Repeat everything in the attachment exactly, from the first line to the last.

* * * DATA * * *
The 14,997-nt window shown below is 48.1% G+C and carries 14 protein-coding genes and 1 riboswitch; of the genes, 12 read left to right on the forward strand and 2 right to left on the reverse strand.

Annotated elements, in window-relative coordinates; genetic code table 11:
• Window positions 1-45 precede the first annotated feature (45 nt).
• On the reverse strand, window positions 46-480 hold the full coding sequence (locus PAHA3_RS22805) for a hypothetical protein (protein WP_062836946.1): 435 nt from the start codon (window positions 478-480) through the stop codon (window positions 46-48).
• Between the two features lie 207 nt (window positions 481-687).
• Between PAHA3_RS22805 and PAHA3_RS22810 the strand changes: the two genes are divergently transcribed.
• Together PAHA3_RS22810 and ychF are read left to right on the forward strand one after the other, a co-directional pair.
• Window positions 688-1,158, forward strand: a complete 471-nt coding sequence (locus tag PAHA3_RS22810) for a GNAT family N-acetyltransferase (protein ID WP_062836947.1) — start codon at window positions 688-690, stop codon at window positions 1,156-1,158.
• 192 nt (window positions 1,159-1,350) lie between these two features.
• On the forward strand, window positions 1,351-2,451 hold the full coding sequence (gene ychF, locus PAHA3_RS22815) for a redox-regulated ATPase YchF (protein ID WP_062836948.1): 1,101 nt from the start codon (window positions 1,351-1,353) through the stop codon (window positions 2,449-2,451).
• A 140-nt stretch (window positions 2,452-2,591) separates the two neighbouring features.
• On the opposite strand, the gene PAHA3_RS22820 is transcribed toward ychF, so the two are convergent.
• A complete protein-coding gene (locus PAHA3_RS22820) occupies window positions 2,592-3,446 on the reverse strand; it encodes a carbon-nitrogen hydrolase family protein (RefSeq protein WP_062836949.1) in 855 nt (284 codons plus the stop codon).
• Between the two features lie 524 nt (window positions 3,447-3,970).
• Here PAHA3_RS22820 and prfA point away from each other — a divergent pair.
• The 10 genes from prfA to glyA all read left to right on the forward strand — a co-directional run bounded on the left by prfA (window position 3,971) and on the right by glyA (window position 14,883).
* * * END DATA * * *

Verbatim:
The 14,997-nt window shown below is 48.1% G+C and carries 14 protein-coding genes and 1 riboswitch; of the genes, 12 read left to right on the forward strand and 2 right to left on the reverse strand.

Annotated elements, in window-relative coordinates; genetic code table 11:
• Window positions 1-45 precede the first annotated feature (45 nt).
• On the reverse strand, window positions 46-480 hold the full coding sequence (locus PAHA3_RS22805) for a hypothetical protein (protein WP_062836946.1): 435 nt from the start codon (window positions 478-480) through the stop codon (window positions 46-48).
• Between the two features lie 207 nt (window positions 481-687).
• Between PAHA3_RS22805 and PAHA3_RS22810 the strand changes: the two genes are divergently transcribed.
• Together PAHA3_RS22810 and ychF are read left to right on the forward strand one after the other, a co-directional pair.
• Window positions 688-1,158, forward strand: a complete 471-nt coding sequence (locus tag PAHA3_RS22810) for a GNAT family N-acetyltransferase (protein ID WP_062836947.1) — start codon at window positions 688-690, stop codon at window positions 1,156-1,158.
• 192 nt (window positions 1,159-1,350) lie between these two features.
• On the forward strand, window positions 1,351-2,451 hold the full coding sequence (gene ychF, locus PAHA3_RS22815) for a redox-regulated ATPase YchF (protein ID WP_062836948.1): 1,101 nt from the start codon (window positions 1,351-1,353) through the stop codon (window positions 2,449-2,451).
• A 140-nt stretch (window positions 2,452-2,591) separates the two neighbouring features.
• On the opposite strand, the gene PAHA3_RS22820 is transcribed toward ychF, so the two are convergent.
• A complete protein-coding gene (locus PAHA3_RS22820) occupies window positions 2,592-3,446 on the reverse strand; it encodes a carbon-nitrogen hydrolase family protein (RefSeq protein WP_062836949.1) in 855 nt (284 codons plus the stop codon).
• Between the two features lie 524 nt (window positions 3,447-3,970).
• Here PAHA3_RS22820 and prfA point away from each other — a divergent pair.
• The 10 genes from prfA to glyA all read left to right on the forward strand — a co-directional run bounded on the left by prfA (window position 3,971) and on the right by glyA (window position 14,883).